3 Essential Tips to Build Parent-Child Relationships While Homeschooling This School YearAugust 5, 2020
School looks a lot different this year not only for families in Raleigh, but for families across the nation. In March, U.S. schools were not prepared for an overnight shift to virtual learning. Now, months later, virtual learning is still looking like the best option for many many families amid the COVID-19 outbreak.
However you are feeling about back-to-school plans this fall, there are ways you can move forward in positivity and strengthen relationships with your children this school year. Here are a few tips from Foundations Family Therapy’s Founder Jamie Criswell who has been homeschooling long before the COVID-19 pandemic.
Focus on Quantity over Quality
The age-old debate about which is more beneficial, time or quality, is never more at play then when you suddenly find yourself struggling with both. How do I possibly give my child well planned out instructional time, fun time, family time etc. while also working, taking care of their younger siblings, cleaning the house and learning how to help with online learning?
We believe that “done is better than perfect”, which also translates to quantity (the amount of time) is better than quality (the perfect way to spend time) in this case. That could mean spending 10 minutes doing something your child/teen enjoys with them. Maybe build in a quick break between online learning for a walk, or turn up the music for a quick dance session.
Perhaps a 10-minute play session with Barbies or legos is just what your child needs. A simple block of just 10-15 minutes a couple of times a day can go a long way in letting your child know you care and enjoy spending time with them.
Have Lots of Grace
This whole online learning space and being home more hours than away is still new (even if you’ve now been doing it since March). You and your child are likely still coming to terms with things not being back to “normal” like we all hoped they would be by now.
Your child could be grieving the loss of what they thought school would look like this year. Lack of sports and other activities can also be disappointing.
Understand that they are missing their friends and are likely frustrated that this fall will likely not bring a return of those social interactions in the way they hoped.
You may be dealing with frustration and fear over how you’re going to juggle working with online learning and childcare. We understand! Give yourself and your child some extra grace. Be quick to forgive and recognize that each of you may be more easily agitated, angry, or sad. Acknowledge these feelings for yourself and help your child acknowledge theirs. Let them
know that you’re trying your best too and that while it may not look the way either of you wanted, there are some good things that can come from it. Try to focus on those, maybe even listing a few positives from each day with your child.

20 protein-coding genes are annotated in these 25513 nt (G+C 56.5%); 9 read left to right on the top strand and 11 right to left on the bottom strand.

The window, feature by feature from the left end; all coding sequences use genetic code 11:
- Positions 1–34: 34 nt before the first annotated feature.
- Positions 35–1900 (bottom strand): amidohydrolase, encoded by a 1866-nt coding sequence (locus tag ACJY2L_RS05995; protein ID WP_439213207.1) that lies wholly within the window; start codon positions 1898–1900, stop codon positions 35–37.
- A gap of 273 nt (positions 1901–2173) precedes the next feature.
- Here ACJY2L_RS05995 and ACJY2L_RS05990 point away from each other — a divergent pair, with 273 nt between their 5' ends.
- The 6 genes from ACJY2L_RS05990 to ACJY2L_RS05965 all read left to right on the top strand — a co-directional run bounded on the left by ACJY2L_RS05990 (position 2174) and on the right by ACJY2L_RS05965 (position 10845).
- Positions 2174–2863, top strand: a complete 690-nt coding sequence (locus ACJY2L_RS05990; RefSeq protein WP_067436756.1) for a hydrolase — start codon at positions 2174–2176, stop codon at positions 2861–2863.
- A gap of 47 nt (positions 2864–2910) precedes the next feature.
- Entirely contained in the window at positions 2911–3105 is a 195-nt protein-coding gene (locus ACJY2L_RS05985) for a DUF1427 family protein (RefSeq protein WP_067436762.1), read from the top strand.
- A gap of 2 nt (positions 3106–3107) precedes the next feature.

Talk it out
One thing that is sure to happen is miscommunication. Practice using the speaker-listener technique with your child to make sure that you both are feeling heard. Use “I” statements, feeling words, and short statements to describe what you would like to say. The listener can then reflect back on what they heard to ensure clarity. It goes like this:
Speaker: “I am frustrated with this assignment and I need help with understanding it”
Listener: “I hear you saying that you are frustrated and you would like for me to help you?”
Speaker: “Yes, that is it”
Though it may seem like a simple exercise, we often don’t practice it and both parties end up feeling not heard. It probably looks something like this:
Speaker: “I can’t stand This, it makes no sense!”
Listener: “What do you want me to do, you have to do your work!”
Speaker: “I’m done!”
This scenario may sound familiar and often ends in frustration and anger for both parties, with each of you feeling unheard, helpless, and not supported.
Taking the time to practice speaking and listening can help a lot when things become difficult or emotions are running high. Helping each person feel heard and understood goes a long way in building and protecting your relationship with your child (this works with partners too!) and leaves everyone feeling more connected.
Above all this school year, go easy on yourself! Remember that we all are doing the best we can! Find a plan that works for you and your family. Create schedules and routines that can help keep you on track and don’t hesitate to reach out for support!
A big part of reaching out for support is making your emotional health a priority as we continue to face these challenging times. If you or someone you love is struggling with adjustments to the new normal, we have therapists in Fuquay Varina, Raleigh and North Carolina providing in-office and telehealth services to help you thrive.